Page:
By Anne Stanton firstname.lastname@example.org
Traverse City Record-Eagle
---- — TRAVERSE CITY — Northwestern Michigan College hopes to recruit hundreds more international students, build new student housing, and add more space for technical education over the next decade.
The community college’s master plan, recently approved by its board of trustees, outlines the physical vision for its observatory and three campuses: the Front Street campus, Aero Park Drive and the University Center on Cass Street.
NMC hopes to multiply its current number of 17 international students to a total of 250 students in five years. Recruiting efforts will focus on NMC’s specialty offerings of aviation, robotics, and water studies that often draw lucrative salaries, said Vicki Cook, vice president for finance and administration.
“When you are recruiting international students, you have to focus on what is your uniqueness,” she said.
International students would bring diversity to the NMC campus not known for its mix of ethnicity. Foreign students, ineligible for federal student loans, usually pay full-price, out-of-state tuition dollars — $212 per credit hour compared to $85. Even so, community college is still a much better deal than a four-year university, Cook said.
“They get to know us and we get to know them, and they can take their experience back to their country, too,” she said.
Depending on the need, NMC would invest up to $26.5 million for new housing near the Oleson Center to replace three aging apartment building. Capacity would jump from 138 to 300 students, the master plan showed.
Academic buildings on the central campus generally would remain the same size, while instructional facilities for aviation, engineering technology, and automotive services on Aero Park Drive could grow by as much as 76,000-square feet. Renovation was recommended for Osterlin Library, as well as the physical education and fine arts buildings.
A top priority is to renovate and more-than-triple the size of West Hall. The 47-year-old building formerly served as a dormitory and now houses a radio station, the student newspaper, administrative offices, a cafeteria, student services, counseling, and a bookstore.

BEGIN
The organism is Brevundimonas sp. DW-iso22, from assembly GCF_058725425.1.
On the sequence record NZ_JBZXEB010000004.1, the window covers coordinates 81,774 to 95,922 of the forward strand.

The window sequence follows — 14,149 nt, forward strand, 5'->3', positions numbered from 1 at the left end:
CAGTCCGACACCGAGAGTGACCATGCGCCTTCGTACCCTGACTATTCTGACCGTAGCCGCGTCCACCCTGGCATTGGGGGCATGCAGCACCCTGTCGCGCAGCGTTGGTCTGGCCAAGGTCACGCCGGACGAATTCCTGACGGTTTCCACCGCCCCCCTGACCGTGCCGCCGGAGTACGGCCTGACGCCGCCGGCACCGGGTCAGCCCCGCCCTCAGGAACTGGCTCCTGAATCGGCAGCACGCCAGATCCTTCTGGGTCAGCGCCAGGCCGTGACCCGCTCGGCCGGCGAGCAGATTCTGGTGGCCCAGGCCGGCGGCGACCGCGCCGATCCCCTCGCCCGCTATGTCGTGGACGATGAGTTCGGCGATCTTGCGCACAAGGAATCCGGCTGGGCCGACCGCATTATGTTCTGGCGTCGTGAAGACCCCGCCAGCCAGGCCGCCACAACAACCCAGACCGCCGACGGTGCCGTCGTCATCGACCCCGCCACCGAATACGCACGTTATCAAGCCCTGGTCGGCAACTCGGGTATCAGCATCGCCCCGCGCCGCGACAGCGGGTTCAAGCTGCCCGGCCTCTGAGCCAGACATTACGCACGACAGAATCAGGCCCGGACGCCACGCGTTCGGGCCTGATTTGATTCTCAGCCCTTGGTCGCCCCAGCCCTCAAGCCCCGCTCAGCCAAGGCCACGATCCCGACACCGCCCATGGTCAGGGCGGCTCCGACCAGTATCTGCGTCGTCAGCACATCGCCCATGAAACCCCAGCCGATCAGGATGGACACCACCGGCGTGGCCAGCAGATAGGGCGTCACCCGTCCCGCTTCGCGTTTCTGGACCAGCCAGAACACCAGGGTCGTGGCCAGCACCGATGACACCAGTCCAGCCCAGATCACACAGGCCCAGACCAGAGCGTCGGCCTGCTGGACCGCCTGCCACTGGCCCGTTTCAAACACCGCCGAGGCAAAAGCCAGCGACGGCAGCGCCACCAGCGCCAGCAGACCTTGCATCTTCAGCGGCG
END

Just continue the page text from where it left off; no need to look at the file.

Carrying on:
The plan is to remodel and grow the building to nearly 150,000-square feet. The one-stop student center would also include a health clinic, a fitness and wellness center, student services, library services, and instruction and medical simulation for the nursing program.
The college will call the building the Multi-Disciplinary Student Learning Center, but it won’t become a reality unless the state of Michigan’s can match half the $38.5 million project costs. NMC would also have to borrow money and solicit donations, said Cook, adding that NMC has $8 million in plant reserves.
School officials also outlined plans to relieve the scarcity of parking. Dennos Museum, for example, seats 400 people, but only has 127 parking spaces. The college could either build a parking structure in the nearby Aspen Lot at a cost of $15,000 to $18,000 per space or add 75 spaces for a fraction of that cost — about $3,000 per space. The structure would take up a smaller footprint and keep more existing natural ground area, the master plan report stated.
Another option is to build a parking structure in the more remote Cherry Lot, across the road from West Hall.
“It would take a partnership to be able to afford the parking structure,” Cook said.
The plan recommended relocating a portion of College Drive to add almost three acres and 244 new parking spaces. The master plan showed an addition of 50 spaces to Cedar Lot, the most central and popular lot for student parking. There was no time frame to add parking, which was not cited as a high priority.
The architectural and engineering firm of TowerPinkster put together the master plan at a cost of $84,400.